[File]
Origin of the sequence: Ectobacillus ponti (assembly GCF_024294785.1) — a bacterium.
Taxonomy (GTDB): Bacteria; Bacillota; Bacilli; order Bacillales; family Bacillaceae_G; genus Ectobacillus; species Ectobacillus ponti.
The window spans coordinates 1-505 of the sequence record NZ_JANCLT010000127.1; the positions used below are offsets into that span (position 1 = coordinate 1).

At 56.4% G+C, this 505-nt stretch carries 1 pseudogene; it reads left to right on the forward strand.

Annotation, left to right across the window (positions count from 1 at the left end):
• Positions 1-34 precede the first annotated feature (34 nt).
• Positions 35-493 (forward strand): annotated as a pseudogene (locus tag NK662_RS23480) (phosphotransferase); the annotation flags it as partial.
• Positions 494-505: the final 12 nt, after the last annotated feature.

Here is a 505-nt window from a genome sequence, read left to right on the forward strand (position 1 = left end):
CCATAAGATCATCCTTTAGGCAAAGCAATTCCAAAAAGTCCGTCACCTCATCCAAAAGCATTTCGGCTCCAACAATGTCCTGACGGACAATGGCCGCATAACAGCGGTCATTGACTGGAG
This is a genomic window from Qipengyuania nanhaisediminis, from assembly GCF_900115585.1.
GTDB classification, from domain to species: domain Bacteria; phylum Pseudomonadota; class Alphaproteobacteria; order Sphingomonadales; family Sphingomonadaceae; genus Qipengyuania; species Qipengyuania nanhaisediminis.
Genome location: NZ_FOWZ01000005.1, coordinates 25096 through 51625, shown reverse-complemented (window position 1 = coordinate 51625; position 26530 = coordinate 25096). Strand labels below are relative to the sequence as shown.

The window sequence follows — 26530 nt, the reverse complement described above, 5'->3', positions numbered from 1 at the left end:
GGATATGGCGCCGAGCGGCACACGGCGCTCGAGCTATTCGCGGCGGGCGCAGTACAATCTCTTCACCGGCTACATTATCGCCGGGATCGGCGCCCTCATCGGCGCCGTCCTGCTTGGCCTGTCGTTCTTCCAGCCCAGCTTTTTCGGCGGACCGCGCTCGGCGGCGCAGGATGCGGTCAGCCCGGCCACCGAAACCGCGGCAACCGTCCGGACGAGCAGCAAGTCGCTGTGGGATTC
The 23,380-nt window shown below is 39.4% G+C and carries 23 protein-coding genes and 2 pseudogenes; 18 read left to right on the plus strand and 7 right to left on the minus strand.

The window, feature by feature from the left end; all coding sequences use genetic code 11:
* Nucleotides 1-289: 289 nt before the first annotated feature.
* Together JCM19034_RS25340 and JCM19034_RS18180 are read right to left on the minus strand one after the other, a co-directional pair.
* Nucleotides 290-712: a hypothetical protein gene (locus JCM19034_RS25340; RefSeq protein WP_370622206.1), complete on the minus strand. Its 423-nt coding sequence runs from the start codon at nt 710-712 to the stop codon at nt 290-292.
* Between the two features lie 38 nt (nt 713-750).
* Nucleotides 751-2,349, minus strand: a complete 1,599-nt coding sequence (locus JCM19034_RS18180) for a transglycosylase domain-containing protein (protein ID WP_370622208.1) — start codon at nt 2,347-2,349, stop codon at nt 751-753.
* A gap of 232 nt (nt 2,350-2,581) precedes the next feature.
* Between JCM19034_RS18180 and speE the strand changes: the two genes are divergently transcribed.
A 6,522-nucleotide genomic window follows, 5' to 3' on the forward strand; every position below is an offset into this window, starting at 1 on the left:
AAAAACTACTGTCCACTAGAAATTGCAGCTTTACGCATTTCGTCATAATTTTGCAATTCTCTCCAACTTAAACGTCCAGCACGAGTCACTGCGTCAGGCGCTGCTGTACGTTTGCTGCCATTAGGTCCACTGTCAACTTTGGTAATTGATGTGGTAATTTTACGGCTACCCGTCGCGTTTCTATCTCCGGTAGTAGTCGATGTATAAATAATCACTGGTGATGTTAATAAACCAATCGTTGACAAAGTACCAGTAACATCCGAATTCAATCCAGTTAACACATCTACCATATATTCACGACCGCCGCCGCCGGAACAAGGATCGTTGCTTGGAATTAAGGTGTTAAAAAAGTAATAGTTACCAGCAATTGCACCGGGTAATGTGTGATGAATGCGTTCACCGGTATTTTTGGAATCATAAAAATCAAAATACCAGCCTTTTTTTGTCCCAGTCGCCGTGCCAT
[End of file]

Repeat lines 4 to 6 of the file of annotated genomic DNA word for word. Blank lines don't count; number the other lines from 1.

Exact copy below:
At 56.4% G+C, this 505-nt stretch carries 1 pseudogene; it reads left to right on the forward strand.

Annotation, left to right across the window (positions count from 1 at the left end):
• Positions 1-34 precede the first annotated feature (34 nt).